Rental rates, sale prices of commercial and residential properties dip in Q3
The property landscape in the UAE will get a much-needed stimulus if the Central Bank of the UAE lowers existing loan-to-value (LTV) ratios to facilitate home ownership for those unable to afford the current mortgage deposit requirements, according to experts.
Real estate professionals and participants have been increasingly vocal in urging the central bank to take up the initiative amid signs of a slowdown in the property market across most asset classes, according to a report released by Asteco.
The realty sector has welcomed the introduction of new initiatives, such as rent-to-own schemes and crowd funding. “We believe these developments have the potential to absorb some of the pent-up demand from end users and first-time buyers,” said John Stevens, managing director of Asteco.
A. Najeeb, a senior executive of M.S. International Real Estate, said the property market needed more stimuli to get out of the slow down. “A string of bold reforms announced by the government over the past few months will certainly invigorate the property market. The long-term residency rules in favour of property investors will help ignite a revival in global investor flow into the UAE real estate market. We hope the scenario will change for the better within a matter of months.”
In Dubai, the market has seen a substantial delay in project handovers, mainly resulting from project delays and overly ambitious handover schedules, according to a just-released Asteco survey.
A sizeable number of units previously forecasted for completion in first half 2018, will only be ready in 2019. Dubai’s new inventory added in third quarter 2018 comprises 3,850 apartments and 570 villas and townhouses, bringing the total for the year to date to just over 12,000 residences, with projections for the final quarter in line with these figures, according to the UAE Real Estate Report Q3 2018 report from Asteco.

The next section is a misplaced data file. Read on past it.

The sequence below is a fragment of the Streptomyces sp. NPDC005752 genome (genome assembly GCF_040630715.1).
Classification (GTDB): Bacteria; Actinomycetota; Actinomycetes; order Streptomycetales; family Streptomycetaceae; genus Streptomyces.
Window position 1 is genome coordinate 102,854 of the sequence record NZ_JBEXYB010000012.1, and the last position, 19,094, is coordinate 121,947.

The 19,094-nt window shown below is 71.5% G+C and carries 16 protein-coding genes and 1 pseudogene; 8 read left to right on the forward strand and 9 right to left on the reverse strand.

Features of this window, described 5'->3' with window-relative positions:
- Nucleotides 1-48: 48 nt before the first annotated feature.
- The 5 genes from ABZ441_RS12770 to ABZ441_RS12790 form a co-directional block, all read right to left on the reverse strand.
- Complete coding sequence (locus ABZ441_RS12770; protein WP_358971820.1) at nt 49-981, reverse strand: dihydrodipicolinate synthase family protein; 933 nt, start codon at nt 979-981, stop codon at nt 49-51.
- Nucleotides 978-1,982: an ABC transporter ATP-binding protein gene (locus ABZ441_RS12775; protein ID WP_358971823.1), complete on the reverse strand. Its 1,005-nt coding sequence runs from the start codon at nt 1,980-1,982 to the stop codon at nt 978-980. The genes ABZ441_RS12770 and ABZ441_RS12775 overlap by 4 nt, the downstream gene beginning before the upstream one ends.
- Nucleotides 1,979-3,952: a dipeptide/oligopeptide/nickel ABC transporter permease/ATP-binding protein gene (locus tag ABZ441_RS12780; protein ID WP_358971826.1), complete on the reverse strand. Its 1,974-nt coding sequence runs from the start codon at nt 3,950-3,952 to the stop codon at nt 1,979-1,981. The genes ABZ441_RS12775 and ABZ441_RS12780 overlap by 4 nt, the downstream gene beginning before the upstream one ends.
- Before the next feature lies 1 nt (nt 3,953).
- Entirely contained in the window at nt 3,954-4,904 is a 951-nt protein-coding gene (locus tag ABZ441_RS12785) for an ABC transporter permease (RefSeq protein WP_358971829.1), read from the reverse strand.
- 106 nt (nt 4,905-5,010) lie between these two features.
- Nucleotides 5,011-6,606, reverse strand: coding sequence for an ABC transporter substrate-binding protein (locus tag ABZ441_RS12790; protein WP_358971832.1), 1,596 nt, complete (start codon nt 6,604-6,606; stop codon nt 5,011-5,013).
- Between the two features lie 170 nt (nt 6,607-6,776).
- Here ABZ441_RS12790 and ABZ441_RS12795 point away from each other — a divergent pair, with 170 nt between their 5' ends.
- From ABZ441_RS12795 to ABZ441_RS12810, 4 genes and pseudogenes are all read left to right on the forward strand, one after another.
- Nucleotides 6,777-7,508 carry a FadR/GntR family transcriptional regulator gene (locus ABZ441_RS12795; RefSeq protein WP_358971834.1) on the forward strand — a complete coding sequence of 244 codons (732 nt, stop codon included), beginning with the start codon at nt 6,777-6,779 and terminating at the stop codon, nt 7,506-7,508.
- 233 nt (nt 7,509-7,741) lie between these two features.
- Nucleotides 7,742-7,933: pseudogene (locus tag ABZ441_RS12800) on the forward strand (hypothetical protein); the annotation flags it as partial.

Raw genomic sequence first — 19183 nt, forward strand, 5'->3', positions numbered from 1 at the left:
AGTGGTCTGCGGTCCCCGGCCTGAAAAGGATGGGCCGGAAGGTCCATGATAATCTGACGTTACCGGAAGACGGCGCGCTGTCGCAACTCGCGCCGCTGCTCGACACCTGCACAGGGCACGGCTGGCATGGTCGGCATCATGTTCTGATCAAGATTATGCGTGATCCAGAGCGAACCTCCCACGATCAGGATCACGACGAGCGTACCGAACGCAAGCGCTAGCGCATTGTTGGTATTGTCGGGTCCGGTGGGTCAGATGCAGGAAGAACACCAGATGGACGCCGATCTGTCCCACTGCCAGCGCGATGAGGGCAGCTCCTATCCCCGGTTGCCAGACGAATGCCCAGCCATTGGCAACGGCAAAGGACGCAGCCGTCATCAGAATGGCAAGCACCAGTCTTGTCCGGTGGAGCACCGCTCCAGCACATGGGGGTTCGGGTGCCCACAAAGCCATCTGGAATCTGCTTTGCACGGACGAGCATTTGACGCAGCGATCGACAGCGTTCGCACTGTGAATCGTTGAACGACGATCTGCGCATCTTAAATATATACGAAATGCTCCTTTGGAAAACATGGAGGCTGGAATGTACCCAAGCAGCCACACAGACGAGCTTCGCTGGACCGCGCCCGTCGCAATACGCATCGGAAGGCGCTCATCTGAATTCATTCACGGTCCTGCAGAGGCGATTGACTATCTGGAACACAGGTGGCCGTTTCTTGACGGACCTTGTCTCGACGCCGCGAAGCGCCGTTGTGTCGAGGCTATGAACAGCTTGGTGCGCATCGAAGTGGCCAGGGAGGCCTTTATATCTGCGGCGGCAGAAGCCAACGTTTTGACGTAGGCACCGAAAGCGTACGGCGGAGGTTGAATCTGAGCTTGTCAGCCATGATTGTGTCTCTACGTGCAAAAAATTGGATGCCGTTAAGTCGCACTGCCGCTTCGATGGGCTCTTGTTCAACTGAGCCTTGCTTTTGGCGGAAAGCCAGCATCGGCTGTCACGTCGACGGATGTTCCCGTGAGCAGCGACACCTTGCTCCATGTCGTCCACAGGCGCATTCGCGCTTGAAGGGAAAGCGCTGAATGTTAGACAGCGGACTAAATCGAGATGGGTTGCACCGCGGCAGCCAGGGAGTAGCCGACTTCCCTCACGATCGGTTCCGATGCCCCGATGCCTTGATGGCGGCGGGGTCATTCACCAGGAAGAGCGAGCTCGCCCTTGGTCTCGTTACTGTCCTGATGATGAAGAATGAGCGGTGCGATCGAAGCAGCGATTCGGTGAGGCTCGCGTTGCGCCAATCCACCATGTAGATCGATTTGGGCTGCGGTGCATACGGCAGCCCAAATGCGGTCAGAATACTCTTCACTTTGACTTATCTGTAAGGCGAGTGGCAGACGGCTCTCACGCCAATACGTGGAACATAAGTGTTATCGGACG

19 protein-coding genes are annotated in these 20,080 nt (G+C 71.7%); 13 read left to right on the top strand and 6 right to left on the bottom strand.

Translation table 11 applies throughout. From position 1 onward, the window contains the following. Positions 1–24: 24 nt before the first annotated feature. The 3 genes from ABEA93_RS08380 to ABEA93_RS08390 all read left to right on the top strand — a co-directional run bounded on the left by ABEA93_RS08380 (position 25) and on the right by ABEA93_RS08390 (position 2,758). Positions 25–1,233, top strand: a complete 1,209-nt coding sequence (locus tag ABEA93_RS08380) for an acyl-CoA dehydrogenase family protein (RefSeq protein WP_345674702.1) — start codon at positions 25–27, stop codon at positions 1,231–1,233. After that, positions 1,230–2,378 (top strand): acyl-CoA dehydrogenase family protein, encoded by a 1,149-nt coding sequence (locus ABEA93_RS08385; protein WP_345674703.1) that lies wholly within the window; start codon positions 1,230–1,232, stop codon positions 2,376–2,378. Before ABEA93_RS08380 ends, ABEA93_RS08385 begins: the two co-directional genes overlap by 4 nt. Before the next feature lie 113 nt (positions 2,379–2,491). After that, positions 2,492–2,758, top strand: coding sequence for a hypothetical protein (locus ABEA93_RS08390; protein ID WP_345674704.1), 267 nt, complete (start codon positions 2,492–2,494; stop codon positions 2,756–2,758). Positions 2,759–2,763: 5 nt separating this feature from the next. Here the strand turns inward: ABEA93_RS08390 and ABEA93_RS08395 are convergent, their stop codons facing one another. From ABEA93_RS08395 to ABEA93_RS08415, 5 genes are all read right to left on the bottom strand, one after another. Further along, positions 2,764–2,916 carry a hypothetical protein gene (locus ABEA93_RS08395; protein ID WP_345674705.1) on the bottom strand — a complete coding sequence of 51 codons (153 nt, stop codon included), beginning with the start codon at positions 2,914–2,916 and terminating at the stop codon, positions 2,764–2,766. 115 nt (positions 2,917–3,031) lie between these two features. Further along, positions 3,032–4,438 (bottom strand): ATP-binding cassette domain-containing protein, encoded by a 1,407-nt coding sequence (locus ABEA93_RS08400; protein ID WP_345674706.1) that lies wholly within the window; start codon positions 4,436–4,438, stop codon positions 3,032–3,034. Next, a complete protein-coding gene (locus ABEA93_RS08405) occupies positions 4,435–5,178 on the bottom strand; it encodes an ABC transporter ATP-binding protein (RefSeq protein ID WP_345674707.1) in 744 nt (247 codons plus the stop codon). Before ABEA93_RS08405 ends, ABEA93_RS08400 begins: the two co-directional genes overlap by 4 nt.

Across the UAE, rental rates and sale prices of commercial and residential properties dipped in the third quarter, said the report.
In Dubai, villa and apartment rental rates dropped by three and two per cent respectively since the second quarter, “maintaining the downward trajectory” observed over the past quarters. The decline of residential sales prices has been more pronounced at four per cent.
Office rental rates also declined five per cent in the third quarter following a period of relative stability as a result of new supply and limited, if not negative, business and employment growth.
The report noted that in Dubai neighbourhoods with high handover volumes, both within the city as well as across surrounding developments, recorded the sharpest rental rate downturn and a significant rise in tenant turnover.
Stevens said rental rates across all asset classes are expected to come under further pressure this year, and this trend is likely to spill over into early-2019. However, some property analysts are optimistic that the real estate sector would be a fillip following a series of residence visa reforms introduced by the government.
In Abu Dhabi, apartment sales prices witnessed a marginal decline of one per cent over the third quarter of 2018, mainly due to the limited demand for completed units available within the secondary market, translating into low transactional volumes.
“However, off-plan and newly completed properties fared better and continued to generate interest,” said the report released just ahead of Cityscape Global.
While apartment rental rates in Abu Dhabi fell by an average of three per cent, with the highest drop reported for mid- and lower-end properties, villa rental rates followed a similar trend with a quarterly decrease of one per cent. The demand for office space remained limited. While the average rental rates softened by one per cent over the last three months, some mid- to low-end commercial buildings recorded significant annual declines of up to 10 per cent.
In Al Ain, the overall subdued market activity has resulted in relatively static rental rates in third quarter 2018 across most asset classes, with moderate annual drops of six per cent for apartments, and five per cent for office and retail rents.
In the Northern Emirates, apartment rental rates reported an average quarterly decline of four per cent, with Ras Al Khaimah and Ajman taking the lead with 6 per cent, followed by Sharjah and Fujairah with three per cent, while Umm Al Quwain rates softened marginally by one per cent. In Sharjah, office rental rates continued their downward trend with quarterly and annual reductions of three per cent and eight per cent on the back of low demand.
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